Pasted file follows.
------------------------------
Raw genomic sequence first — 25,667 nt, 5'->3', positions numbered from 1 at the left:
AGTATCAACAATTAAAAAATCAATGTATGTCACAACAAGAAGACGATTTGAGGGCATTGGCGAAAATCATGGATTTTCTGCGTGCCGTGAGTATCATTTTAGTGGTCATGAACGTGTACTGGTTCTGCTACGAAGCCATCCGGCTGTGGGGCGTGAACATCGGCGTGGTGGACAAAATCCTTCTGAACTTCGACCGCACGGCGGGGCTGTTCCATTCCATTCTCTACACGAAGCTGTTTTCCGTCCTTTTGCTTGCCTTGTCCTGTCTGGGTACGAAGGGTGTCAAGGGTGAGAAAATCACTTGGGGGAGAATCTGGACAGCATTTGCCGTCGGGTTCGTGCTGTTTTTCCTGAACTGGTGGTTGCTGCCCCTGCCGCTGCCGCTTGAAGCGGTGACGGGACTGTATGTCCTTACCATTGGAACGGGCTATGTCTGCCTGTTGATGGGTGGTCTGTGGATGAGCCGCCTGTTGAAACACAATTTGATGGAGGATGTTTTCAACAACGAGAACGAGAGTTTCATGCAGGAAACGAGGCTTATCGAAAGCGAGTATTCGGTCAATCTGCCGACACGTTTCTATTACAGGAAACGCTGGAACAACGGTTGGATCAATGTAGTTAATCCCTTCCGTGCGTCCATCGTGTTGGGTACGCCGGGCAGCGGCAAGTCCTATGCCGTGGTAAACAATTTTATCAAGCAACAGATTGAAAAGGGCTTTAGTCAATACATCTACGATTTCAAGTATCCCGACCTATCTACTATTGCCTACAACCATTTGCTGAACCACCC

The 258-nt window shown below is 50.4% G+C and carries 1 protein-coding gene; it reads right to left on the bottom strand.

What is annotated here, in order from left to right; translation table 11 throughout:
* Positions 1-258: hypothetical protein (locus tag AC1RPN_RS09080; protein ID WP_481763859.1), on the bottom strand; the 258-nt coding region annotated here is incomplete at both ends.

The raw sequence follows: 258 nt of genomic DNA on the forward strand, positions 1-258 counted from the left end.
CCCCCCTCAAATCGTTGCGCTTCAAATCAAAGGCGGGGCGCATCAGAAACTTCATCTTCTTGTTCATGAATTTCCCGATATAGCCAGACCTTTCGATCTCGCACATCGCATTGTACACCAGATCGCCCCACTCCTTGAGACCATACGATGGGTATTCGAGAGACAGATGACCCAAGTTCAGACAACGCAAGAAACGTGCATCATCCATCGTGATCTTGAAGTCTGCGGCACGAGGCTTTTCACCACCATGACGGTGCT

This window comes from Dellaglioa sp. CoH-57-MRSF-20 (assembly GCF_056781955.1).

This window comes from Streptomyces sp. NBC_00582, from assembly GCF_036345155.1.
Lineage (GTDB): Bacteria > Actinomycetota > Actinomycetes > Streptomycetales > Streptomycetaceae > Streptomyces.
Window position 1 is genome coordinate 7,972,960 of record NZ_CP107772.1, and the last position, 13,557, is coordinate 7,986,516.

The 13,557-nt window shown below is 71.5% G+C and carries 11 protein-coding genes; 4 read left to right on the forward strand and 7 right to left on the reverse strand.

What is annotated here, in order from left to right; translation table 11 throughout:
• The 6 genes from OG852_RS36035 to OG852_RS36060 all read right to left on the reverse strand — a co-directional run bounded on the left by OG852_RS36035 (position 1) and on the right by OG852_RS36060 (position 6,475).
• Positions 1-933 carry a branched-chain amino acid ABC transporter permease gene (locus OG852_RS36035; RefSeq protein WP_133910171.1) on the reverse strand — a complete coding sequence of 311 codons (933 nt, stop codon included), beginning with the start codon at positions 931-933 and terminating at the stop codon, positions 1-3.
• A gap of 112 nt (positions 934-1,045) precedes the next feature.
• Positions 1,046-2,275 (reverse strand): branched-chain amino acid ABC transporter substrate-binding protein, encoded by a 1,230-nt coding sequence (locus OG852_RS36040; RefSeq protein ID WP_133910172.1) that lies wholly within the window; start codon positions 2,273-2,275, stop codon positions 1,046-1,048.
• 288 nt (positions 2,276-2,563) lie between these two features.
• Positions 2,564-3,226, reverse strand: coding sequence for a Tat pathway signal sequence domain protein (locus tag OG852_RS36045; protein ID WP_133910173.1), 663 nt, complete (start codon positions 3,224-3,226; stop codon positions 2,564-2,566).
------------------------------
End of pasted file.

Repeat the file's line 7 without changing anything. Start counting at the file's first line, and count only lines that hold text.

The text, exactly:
CCCCCCTCAAATCGTTGCGCTTCAAATCAAAGGCGGGGCGCATCAGAAACTTCATCTTCTTGTTCATGAATTTCCCGATATAGCCAGACCTTTCGATCTCGCACATCGCATTGTACACCAGATCGCCCCACTCCTTGAGACCATACGATGGGTATTCGAGAGACAGATGACCCAAGTTCAGACAACGCAAGAAACGTGCATCATCCATCGTGATCTTGAAGTCTGCGGCACGAGGCTTTTCACCACCATGACGGTGCT